Anxiety and the Thirteen Brooms
We are midway through a jovial game. Sue has just finished telling us how the milkweed she’d planted on the patio might attract monarch butterflies. The spouse and I are oohing and aahing a bit.
Then Jake asks rather sharply: “Yes, that was some lovely planting. I had a good look since that’s where I found the broom I needed to finish the garage. I don’t understand why a person can’t put things back where they found them. Where they are supposed to go.”
Jake flicks a look my way knowing I’m usually pro-orderliness. Trust me, this orderliness vs. creative junkism is a well-worn topic. I surprise him.
Me: “Maybe it’s hopeless that Sue will ever remember to put the broom back. Why don’t you just buy another broom and leave it in the corner of the patio?”
Jake: “Oh, she doesn’t stop with the patio. If she takes the broom to the bedroom to scare off a spider. She’ll leave it there.”
Me: “So why not buy enough brooms—on sale or whatever—and put them everyplace Sue usually needs and leaves a broom?” (Sue is an artist. Jake is a former priest who spent his youth and early adulthood living in a communal house.)
Jake: “That’s not going to work. That would take thirteen brooms!”
Me: “So that would be thirteen brooms—on-the-cheap, say from the Dollar Store at three dollars and sixteen cents per witch-ride. Thirteen brooms would cost you forty-one dollars and eight cents–”
Jake: “Yes, but that’s a waste of money.”
Me: “I charge more than forty-one dollars and eight cents for ten minutes in my office with no guarantee you’ll walk out with anything. You make a deal for these brooms and you won’t have this problem anymore.”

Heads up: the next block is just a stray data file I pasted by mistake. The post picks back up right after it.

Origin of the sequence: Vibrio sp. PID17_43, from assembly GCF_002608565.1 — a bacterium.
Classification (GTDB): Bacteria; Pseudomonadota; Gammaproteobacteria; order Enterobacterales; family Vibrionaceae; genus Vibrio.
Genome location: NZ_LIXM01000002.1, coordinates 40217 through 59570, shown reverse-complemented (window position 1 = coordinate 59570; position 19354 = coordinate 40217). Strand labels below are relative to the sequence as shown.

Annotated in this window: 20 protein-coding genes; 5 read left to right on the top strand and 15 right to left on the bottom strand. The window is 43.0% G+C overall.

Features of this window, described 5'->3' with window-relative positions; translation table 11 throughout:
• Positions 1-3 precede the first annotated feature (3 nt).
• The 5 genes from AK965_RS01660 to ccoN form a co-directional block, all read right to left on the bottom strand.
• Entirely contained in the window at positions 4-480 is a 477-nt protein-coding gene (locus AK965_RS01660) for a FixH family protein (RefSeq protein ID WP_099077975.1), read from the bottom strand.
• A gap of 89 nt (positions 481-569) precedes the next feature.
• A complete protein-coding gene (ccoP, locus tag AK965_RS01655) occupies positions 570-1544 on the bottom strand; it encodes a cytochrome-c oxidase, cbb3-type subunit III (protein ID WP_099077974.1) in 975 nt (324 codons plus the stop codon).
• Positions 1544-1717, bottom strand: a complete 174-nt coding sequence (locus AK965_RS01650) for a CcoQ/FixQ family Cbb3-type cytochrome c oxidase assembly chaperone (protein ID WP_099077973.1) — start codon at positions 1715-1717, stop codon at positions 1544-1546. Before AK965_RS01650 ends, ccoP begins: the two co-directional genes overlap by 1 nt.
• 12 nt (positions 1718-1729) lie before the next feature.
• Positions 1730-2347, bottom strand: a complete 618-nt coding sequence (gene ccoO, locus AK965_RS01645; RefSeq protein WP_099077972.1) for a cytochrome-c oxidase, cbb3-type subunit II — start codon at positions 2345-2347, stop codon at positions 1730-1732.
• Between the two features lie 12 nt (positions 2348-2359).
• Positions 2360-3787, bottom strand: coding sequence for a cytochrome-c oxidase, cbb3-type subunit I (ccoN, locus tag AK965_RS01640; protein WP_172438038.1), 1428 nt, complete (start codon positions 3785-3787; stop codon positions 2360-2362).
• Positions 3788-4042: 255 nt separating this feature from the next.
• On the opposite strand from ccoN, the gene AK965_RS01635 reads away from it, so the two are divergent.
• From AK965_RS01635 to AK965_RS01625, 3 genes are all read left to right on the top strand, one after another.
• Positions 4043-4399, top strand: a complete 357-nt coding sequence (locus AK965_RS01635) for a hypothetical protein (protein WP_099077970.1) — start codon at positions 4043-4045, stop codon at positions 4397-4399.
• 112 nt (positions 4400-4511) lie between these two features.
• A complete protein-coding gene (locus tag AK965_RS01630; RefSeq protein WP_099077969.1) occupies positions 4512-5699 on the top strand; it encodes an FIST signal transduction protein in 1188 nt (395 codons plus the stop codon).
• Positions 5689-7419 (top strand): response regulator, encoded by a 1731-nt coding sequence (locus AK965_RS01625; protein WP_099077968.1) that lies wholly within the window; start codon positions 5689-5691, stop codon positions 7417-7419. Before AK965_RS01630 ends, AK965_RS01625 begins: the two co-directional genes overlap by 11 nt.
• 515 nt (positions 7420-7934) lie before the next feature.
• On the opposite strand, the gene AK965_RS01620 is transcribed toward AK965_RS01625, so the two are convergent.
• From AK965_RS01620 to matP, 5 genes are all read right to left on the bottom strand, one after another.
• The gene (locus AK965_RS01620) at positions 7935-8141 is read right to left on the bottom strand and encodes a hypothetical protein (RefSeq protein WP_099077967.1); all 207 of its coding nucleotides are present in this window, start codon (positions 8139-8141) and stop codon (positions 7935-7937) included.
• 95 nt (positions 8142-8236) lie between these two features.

Jake: “But it’s a waste of money. She should change.”
Me: “I’m not talking about who’s right here. I even agree with your side. But, after all these years we know it’s not going to happen. Sue does not forget to return the broom on purpose. Trust me, she’d rather avoid this conversation. It’s just that you don’t think the same way—don’t process information the same way. Maybe I’m only saying this because I’ve had such little luck changing my spouse’s habits. And I never forget that I’m just as big a pain in the rear to live with as he can be. In different ways, but equally annoying.”
Jake: “What about waste? What about the environment?” (This is Jake’s fallback position and very hard to defeat.)
Me: “What about the poor people in the Philippines that make those brooms? If you bought thirteen brooms, another father would have a job. If the broom-maker doesn’t have enough work, his family will starve.” (This is my fall back.)
Jake: “It’s the principle of the thing. I just want to know why she refuses to change.”
Me: ” I just want to know why you refuse to change even with all these good suggestions. I’m being clear about what’s wrong with you and yet you persist. Don’t you see how easy life would be if you would just do what I say. In fact, if you really cared about our relationship, you’d change.”